In the bottom of the 12th inning on July 28, 1967, Tony Horton hit a walk-off homer to break up a scoreless pitching duel between Indians pitcher Steve Hargan and Orioles’ right-hander Moe Drabowsky. Drabowsky had allowed only six hits in the extra-inning contest at Cleveland Stadium. Horton’s dinger helped the Indians to break a five-game losing streak.
On June 11, 1988, New York Yankees manager Billy Martin decided to use starting pitcher Rick Rhoden as the Yankees’ starting designated hitter. Rhoden went 0–1 with an RBI on a sacrifice fly in his lone plate appearance, batting seventh in the lineup. He was the first pitcher to start a game at DH since the American League’s adoption of the DH rule in 1973. José Cruz would later pinch hit for Rhoden as the Yankees went on to an 8–6 victory over the Baltimore Orioles.
Luis Castro made his major league debut on April 23, 1902, making him the first player from Colombia to play in the big leagues. Castro took the field at second base for Connie Mack’s Philadelphia’s A’s in an 8-1 victory over the Orioles at Oriole Park that day. The 25-year-old Medellin native would play in 42 games that year and would also prove to be the last player from Colombia to appear in major league baseball until Orlando Ramirez broke in with the Angels in 1974.
An exhibition game held on March 30, 1991 at Joe Robbie Stadium (now known as Hard Rock Stadium) featured the New York Yankees versus the Baltimore Orioles. The contest drew a crowd of 67,654 fans, which, at that time, set a spring training attendance record. South Florida fans came out due in part to their eagerness to draw an expansion team to the area. You can find the Baltimore Sun‘s coverage of the event here.
The Florida Marlins would begin playing at Joe Robbie Stadium in 1993.
Babe Ruth hit his first home run in professional baseball on March 7, 1914 in the last inning of a spring training exhibition game for the International League’s Baltimore Orioles. The homer was a 400-foot shot at the Cape Fear Fairgrounds in Fayetteville, North Carolina.
On November 17, 1953, the St. Louis Browns officially became the Baltimore Baseball Club, Inc., changing the team’s name to the Orioles. After 52 years in St. Louis, the franchise was purchased by a syndicate of Baltimore business and civic interests headed by Clarence Miles and Mayor Thomas D’Alesandro, Jr.
Today marks twenty-four years since Cal Ripken, Jr. set a new major league record by playing in his 2,131st consecutive baseball game (September 6, 1995), breaking the record previously held by Lou Gehrig. In honor of the anniversary, the Baltimore Sun published a piece that features clips from a long list of rap songs (over 50 total) that mention Ripken in them. I don’t often think of rap when I think of baseball, but I suppose when you make a mark like the one Cal made, rappers are going to notice you.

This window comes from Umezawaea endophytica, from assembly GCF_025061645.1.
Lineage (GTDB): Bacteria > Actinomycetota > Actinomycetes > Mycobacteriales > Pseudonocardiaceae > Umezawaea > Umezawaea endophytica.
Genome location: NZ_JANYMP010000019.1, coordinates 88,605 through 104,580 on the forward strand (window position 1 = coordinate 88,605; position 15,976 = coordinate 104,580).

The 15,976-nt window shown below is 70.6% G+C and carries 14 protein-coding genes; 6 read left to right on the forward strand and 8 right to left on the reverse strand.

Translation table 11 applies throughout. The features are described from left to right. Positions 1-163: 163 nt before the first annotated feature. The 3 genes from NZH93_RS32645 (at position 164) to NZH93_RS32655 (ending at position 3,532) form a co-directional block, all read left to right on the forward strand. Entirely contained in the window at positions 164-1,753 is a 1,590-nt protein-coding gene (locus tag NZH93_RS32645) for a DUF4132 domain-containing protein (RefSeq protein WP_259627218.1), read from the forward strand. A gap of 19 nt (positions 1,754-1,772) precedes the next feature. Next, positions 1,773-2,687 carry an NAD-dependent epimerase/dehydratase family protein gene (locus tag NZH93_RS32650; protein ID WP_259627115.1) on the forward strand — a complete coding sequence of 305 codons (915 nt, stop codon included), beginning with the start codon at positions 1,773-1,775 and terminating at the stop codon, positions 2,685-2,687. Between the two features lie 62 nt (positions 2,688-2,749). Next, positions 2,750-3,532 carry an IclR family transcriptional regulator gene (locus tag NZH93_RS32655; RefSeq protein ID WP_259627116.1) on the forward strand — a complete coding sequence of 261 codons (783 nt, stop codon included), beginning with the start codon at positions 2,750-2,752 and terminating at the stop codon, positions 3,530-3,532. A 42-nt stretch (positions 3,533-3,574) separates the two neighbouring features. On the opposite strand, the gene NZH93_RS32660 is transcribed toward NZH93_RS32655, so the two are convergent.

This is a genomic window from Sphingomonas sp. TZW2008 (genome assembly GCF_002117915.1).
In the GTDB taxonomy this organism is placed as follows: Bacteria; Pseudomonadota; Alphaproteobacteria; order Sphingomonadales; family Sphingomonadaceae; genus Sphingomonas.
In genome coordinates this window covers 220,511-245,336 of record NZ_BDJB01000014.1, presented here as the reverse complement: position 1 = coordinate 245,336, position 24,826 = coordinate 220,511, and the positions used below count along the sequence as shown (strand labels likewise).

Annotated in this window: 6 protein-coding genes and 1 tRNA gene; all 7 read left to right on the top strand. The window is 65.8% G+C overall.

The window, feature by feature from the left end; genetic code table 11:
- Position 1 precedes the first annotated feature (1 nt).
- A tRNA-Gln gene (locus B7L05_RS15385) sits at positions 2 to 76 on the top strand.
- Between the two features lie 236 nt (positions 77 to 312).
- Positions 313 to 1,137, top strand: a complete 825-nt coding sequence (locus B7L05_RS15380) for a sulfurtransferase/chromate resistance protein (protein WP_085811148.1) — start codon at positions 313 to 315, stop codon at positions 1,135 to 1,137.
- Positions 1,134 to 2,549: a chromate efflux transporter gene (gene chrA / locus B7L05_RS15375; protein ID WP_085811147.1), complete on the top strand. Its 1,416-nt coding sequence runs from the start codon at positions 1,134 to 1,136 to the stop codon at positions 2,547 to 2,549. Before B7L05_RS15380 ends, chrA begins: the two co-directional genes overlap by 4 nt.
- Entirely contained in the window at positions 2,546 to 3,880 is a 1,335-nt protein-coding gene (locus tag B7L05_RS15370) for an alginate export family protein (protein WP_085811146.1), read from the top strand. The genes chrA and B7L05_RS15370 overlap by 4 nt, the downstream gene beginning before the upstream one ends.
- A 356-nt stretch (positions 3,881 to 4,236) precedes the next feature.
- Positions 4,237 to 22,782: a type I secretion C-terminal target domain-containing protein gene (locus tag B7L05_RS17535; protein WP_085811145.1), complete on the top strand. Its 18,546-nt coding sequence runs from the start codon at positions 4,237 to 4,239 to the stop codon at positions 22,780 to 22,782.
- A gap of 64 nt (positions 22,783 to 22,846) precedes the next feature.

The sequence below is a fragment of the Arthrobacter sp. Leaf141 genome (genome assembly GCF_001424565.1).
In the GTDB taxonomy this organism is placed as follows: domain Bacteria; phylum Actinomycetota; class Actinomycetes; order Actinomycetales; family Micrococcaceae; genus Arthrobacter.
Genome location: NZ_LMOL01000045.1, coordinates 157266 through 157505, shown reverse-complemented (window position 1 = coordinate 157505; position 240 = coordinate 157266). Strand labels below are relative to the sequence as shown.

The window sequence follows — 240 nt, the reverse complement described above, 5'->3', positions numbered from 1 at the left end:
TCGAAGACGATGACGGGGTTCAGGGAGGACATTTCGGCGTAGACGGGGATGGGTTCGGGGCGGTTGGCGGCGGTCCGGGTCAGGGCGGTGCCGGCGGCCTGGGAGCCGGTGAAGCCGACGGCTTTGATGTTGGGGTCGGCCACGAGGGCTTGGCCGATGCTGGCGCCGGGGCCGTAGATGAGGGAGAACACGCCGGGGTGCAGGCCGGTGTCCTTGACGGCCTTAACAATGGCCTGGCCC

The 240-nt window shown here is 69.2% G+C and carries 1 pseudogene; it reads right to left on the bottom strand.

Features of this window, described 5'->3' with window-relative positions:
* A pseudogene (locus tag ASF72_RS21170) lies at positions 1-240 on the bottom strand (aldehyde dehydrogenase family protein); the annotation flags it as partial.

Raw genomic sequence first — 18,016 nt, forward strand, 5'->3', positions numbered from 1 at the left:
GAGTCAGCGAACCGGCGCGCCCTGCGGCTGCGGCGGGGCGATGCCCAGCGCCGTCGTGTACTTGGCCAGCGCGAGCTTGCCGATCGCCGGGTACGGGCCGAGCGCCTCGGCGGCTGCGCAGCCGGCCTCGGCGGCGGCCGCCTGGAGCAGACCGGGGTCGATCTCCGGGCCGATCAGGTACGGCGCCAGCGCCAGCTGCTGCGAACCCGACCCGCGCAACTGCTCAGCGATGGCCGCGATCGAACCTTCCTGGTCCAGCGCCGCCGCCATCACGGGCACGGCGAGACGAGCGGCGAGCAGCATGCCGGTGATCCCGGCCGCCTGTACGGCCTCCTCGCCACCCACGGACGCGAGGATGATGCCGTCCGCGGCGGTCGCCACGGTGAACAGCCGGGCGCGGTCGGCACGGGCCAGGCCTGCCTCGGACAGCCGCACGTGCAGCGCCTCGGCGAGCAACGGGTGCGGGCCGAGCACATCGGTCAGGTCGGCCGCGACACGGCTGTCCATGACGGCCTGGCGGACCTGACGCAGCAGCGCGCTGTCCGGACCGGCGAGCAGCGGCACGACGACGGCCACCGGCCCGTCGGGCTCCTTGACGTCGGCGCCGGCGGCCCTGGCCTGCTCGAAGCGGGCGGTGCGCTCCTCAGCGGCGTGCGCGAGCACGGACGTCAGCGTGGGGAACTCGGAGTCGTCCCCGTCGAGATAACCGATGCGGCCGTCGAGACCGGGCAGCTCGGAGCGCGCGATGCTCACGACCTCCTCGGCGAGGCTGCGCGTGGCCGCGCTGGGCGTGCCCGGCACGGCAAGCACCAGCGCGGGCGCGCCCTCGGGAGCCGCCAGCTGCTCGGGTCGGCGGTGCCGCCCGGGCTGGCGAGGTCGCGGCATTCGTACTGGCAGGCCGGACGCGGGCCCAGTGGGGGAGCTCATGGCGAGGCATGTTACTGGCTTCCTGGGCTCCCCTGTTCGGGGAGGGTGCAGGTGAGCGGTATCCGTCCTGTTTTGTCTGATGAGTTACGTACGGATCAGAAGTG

Check out the piece here.
I love this man’s sense of humor. Earl Weaver managed in Major League Baseball for 17 years with the Baltimore Orioles (1968–82 and 1985–86). He was inducted into the Hall of Fame in 1996.
If you’ve ever experienced a Charley (or Charlie) horse, you can vouch they are not pleasant experiences. They do, however, have kind of a funny name. And some say the etymology of that funny name is rooted in baseball.
A popular story revolves around a pitcher named Charley Esper. At the beginning of the twentieth century, groundskeepers often brought in old and lame horses to pull the equipment used to keep the playing field in good condition. Charley Esper of the Baltimore Orioles walked with a bit of a limp, the result of years of injuries. Because his limp reminded his teammates of the groundskeeper’s lame horse, they called Esper “Charley Horse.”
A different origin story also involves the Orioles organization. Several players had gone to the racetrack and backed a horse named “Charlie.” Unfortunately, Charlie ultimately pulled up lame and lost the race. The next day, when one player pulled a tendon in his leg, his teammates likened him to “our old Charlie horse.”
As for the actual, true origins of the term, nobody knows for sure. A number of stories, even beyond these, seem to relate to baseball and/or the racetrack, which makes sense since these were the primary American pastimes from the 1880s into the twentieth century.
On my tombstone, just write “The sorest loser who ever lived.”